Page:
News | The Forgotten Saga Now Available in Assassin's Creed Valhalla

Ubisoft has released The Forgotten Saga for Assassin's Creed Valhalla.

It is a free roguelike-like mode that was announced earlier this year. In it, players fight their way through Niflheim, the underworld of Norse mythology, while Loki’s daughter sends an army of enemies against them. According to the makers, it is the most ambitious game mode of the series ever. Anyone who has the game can download the mode now.

Ubisoft has also previously announced that it will come up with even more content for Valhalla. Towards the end of the year, a free narrative chapter will come to complete the story of protagonist Eivor. Finally, there will be more content in the coming year, including festivals, an update around armor, a new Mastery Challenge Pack, new tombs and a number of cosmetic items based on Assassin’s Creed Origins.

News | A big Assassin's Creed Valhalla patch comes out on Tuesday

Ubisoft details a major update for Assassin's Creed Valhalla due out next Tuesday.

Update 1.5.0 is 9 to 16 GB in size , depending on the platform,  and contains a host of bug fixes, including a bug that made it impossible to complete the A Brewing Storm quest. Stealth gameplay improvements have also been made; Among other things, enemies stay on their guard longer when Eivor ducks, and they respond better to his whistle.

New is the Saga difficulty setting, where players don’t have to worry about combat and stealth. Enemies deal less damage in this mode and give you more time to perform stealth moves if Eivor is seen.

The update also gives players more control over battle settings. You can now adjust how much damage Eivor takes, how much he inflicts himself, how quickly he heals, how quickly his adrenaline refills and how much life the enemies have.

Finally, update 1.5.0 adds more controller support to the PC version (Nintendo Switch Pro and Stadia), and prepares the game for the arrival of the Dawn of Ragnarök expansion. In that DLC, which according to Ubisoft contains about 35 hours of content, players take on the role of Odin as he goes in search of the dwarf world Svartalfheim.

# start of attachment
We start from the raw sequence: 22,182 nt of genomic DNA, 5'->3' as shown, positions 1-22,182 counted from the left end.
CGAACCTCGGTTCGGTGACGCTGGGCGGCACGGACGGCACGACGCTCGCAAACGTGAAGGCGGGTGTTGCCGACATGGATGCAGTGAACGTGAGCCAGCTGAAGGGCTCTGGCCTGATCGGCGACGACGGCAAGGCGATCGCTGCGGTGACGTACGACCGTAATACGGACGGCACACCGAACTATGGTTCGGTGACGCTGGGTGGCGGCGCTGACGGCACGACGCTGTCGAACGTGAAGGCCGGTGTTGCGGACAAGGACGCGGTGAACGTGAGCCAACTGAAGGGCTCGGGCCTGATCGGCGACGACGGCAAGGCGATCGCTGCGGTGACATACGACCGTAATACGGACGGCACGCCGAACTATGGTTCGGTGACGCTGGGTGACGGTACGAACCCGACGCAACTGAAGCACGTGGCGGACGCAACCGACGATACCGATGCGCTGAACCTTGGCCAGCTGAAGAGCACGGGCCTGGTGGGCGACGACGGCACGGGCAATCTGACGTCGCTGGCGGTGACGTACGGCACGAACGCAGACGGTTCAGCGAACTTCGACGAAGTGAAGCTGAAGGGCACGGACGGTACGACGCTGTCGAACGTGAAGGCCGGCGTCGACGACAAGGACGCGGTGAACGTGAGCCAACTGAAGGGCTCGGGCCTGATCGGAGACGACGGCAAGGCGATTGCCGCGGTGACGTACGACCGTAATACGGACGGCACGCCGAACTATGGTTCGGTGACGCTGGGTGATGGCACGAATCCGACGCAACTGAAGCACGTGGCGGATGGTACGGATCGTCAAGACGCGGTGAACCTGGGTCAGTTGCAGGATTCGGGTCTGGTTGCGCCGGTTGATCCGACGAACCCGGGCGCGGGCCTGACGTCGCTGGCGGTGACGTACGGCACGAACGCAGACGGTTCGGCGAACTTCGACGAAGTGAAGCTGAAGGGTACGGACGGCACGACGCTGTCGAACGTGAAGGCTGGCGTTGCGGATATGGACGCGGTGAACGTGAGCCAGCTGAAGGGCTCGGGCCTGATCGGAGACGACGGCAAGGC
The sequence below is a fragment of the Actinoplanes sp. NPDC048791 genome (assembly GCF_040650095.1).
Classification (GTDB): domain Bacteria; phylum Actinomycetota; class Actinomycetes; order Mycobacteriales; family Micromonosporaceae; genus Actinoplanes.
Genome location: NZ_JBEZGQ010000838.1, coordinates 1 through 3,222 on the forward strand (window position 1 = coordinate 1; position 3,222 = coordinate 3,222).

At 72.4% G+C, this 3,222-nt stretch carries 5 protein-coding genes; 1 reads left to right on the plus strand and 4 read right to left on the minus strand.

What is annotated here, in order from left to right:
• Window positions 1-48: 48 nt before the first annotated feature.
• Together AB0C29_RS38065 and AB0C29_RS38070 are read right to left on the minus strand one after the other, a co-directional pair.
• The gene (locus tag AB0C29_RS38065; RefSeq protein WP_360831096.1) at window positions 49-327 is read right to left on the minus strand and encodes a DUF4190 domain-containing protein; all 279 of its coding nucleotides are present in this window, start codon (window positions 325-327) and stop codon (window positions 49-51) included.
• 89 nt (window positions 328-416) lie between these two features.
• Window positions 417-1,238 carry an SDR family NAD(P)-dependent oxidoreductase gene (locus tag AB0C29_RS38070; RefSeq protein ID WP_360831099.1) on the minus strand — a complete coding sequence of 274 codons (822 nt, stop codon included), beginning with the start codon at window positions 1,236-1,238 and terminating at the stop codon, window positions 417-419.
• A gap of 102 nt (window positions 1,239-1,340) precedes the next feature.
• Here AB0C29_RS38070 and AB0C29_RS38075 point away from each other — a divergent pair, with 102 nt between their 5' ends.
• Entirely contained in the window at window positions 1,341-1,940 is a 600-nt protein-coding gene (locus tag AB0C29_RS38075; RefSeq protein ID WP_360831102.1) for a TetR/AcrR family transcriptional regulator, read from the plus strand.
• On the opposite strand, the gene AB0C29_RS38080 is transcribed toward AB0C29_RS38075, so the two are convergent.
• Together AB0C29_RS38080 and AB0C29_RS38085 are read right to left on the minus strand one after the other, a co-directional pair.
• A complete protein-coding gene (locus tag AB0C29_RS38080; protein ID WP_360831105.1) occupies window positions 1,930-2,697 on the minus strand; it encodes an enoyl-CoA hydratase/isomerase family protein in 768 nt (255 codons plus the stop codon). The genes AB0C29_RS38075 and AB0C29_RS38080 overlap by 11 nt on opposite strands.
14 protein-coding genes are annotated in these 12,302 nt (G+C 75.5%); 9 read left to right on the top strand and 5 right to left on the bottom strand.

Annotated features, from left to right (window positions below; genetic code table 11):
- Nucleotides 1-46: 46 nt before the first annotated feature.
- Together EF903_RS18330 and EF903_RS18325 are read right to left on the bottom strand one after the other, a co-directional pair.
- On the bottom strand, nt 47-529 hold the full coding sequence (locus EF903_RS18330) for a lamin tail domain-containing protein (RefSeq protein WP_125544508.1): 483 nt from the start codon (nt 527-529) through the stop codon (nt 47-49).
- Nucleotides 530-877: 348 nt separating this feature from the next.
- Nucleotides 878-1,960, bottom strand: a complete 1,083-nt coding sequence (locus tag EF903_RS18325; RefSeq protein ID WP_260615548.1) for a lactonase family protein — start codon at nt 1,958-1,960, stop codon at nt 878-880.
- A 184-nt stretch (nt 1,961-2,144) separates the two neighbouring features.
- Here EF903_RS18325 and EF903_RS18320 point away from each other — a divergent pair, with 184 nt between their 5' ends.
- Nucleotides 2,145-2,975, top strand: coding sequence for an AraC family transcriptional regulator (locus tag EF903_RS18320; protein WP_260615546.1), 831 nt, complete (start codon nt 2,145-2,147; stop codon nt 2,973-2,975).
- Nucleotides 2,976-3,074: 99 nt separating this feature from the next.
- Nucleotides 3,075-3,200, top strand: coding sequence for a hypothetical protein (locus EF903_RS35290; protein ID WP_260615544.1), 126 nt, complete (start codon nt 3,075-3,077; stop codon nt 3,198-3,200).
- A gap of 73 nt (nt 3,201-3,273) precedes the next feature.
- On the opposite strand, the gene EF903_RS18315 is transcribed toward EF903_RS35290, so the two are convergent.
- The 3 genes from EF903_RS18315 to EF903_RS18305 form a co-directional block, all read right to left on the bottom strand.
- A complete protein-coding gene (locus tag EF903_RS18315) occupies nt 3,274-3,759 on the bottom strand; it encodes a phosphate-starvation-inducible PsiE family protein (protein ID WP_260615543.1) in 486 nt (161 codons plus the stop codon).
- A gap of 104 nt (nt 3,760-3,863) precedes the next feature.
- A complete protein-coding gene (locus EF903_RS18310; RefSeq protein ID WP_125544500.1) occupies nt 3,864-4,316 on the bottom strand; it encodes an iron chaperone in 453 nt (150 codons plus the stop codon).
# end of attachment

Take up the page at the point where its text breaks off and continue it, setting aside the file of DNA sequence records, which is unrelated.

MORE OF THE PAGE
These are the download sizes of update 1.5.0 for all platforms:

  • Xbox Series X/S: ~12.27 GB
  • Xbox One: ~9,84GB
  • PlayStation 5: ~3,60GB
  • PlayStation 4: ~7.,94GB
  • PC: ~15,09GB

Assassin’s Creed Valhalla: Dawn of Ragnarök is out March 10 for PlayStation 5, PlayStation 4, Xbox Series X/S, Xbox One, and PC.

News | Discovery Tour for Assassin's Creed Valhalla Coming in October

The free Discovery Tour: Viking Age for Assassin's Creed Valhalla will be available November 19.

As in previous AC games, the Discovery Tour allows players to scour the world and gather information about the setting and history. There are no fights. However, in the Viking Age Discovery Tour, players control different characters with which they complete various missions, making the experience different from previous games.

A standalone version of the Viking Age Discovery Tour will also be released. It will cost $19.99 and will be released the same day on PC via Ubisoft Connect and Epic Games Store.

The standalone version will also be available on PS5, PS4, Xbox consoles, Stadia and Luna in early 2022.

News | New Assassin's Creed Valhalla Expansion Coming August 12

The new expansion for Assassin's Creed Valhalla, The Siege of Paris, will be released on August 12.

Ubisoft has confirmed this. Earlier this week there were already rumors about a release date on August 5, but the expansion turns out to be released an week later.

The Siege of Paris sees players travel to France to make new allies there and try to take over Paris. The DLC will be available separately as part of the Season Pass. Earlier, a previous expansion was released as part of that season pass, called Wrath of the Druids.